Avoiding Depression in Loved Ones with Dementia (Part 1)

December 16, 2010

Part I – What is depression?  What are the symptoms?

In the early stages of the disease process, most dementia patients know they are losing their memory or at least that something isn’t right.  This was the case with my relatives with dementia and with my father-in-law.  Depression is a nearly unavoidable side-effect.  Because depression can mimic dementia or make it worse, caregivers need to do everything they can to minimize this problem.  There are two basic approaches, behavioral treatment and medical treatment, both of which I will attempt to cover in parts  2 and 3 of this blog.  First, it’s important to understand what depression is and what the symptoms are.

What is depression?  Dictionary.com defines it as “a condition of general emotional dejection and withdrawal.” Depression is not something to be embarrassed about or ashamed of.  It’s all about the chemicals in the brain which may be produced in smaller quantities than they ought to be for depression not to be a factor.  Here are some symptoms to watch for:

1.    Anxiety (anxious expression, worrying)
2.    Sadness (sad expression, sad voice, tearfulness, crying)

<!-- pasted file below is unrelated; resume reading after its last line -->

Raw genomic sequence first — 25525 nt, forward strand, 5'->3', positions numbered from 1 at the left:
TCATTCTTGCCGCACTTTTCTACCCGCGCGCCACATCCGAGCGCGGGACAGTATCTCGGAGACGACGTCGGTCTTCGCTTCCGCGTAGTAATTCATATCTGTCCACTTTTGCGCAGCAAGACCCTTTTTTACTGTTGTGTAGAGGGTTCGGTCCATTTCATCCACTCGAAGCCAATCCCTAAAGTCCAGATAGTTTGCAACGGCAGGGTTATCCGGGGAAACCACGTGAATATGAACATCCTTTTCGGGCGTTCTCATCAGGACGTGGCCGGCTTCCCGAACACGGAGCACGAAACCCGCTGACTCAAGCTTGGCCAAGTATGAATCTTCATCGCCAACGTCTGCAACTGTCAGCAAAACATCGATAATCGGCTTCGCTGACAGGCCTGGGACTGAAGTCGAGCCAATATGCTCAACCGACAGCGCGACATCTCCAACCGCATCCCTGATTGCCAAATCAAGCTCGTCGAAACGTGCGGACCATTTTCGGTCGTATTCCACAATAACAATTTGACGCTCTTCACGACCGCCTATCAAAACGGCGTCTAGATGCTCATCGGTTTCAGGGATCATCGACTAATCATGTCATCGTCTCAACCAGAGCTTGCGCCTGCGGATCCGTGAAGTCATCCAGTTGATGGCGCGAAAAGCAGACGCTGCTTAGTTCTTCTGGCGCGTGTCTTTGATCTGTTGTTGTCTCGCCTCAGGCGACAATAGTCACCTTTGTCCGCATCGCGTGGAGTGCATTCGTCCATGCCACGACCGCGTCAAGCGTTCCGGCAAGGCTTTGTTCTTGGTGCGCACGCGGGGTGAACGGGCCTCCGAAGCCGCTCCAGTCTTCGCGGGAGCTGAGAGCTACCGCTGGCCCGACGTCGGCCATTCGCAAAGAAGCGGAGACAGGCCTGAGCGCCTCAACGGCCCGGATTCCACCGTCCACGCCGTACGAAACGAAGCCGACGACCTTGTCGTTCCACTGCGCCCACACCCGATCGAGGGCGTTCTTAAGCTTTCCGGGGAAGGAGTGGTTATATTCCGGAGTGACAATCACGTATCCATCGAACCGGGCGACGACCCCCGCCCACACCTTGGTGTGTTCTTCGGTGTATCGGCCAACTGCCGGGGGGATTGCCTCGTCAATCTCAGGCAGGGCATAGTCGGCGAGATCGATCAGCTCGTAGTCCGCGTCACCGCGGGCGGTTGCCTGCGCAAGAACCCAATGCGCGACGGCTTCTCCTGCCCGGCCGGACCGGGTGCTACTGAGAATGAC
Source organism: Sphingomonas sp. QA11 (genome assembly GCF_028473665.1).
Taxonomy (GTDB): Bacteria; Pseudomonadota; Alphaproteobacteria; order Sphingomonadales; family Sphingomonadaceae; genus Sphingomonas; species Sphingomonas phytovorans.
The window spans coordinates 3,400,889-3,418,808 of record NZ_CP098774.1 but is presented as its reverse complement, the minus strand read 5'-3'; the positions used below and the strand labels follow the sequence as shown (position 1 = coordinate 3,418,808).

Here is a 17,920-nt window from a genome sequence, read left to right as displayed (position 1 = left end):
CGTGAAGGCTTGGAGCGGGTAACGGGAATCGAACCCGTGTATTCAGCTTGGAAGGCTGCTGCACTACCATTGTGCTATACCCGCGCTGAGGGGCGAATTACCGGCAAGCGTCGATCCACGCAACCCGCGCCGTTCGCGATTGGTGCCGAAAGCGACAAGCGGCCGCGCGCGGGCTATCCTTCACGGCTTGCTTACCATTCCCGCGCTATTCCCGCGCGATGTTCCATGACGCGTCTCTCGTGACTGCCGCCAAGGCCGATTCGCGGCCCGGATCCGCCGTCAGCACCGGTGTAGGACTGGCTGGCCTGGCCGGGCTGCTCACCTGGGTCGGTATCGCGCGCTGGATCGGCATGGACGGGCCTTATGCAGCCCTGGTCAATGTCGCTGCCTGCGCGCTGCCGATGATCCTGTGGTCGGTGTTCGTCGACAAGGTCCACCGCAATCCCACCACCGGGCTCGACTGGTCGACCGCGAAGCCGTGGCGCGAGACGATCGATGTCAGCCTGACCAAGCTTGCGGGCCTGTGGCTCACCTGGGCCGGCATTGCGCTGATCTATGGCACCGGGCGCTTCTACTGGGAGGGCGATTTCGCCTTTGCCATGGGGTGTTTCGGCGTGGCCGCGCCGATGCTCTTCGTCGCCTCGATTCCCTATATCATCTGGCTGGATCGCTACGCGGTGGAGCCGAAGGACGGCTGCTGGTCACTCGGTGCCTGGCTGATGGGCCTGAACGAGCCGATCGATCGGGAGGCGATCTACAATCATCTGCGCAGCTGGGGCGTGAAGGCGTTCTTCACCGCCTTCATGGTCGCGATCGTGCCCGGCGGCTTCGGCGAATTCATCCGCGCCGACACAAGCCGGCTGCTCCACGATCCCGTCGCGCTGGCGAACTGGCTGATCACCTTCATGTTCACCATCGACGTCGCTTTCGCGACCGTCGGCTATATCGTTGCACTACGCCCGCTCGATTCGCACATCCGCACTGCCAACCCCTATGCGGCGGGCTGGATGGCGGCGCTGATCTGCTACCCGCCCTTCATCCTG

3.    Lack of reaction to pleasant events (no smiling, laughing, enjoyment)
4.    Irritability (easily annoyed, short tempered)
5.    Agitation (restlessness, handwringing, hairpulling)
6.    Multiple physical complaints / Hypochondria
7.     Acute Loss of interest (disinterest in usual activities)
8.     Change in Appetite (eating more or less than usual with accompanying weight loss or gain)
9.     Lack of energy (fatigues easily, unable to sustain activities)
10.   Sleeping more or less than is normal
11.    Suicidal issues (feels life is not worth living, has suicidal wishes, or makes suicide attempt)
12.    Self-depreciation (self-blame, poor self-esteem, feelings of failure and worthlessness)
13.    Pessimism (anticipation of the worst)

According to numerous studies, depression is very common among dementia patients and very much under-diagnosed by physicians.  Be an advocate for your loved one.  If you are concerned he or she may have depression, talk seriously about it with his or her physician.

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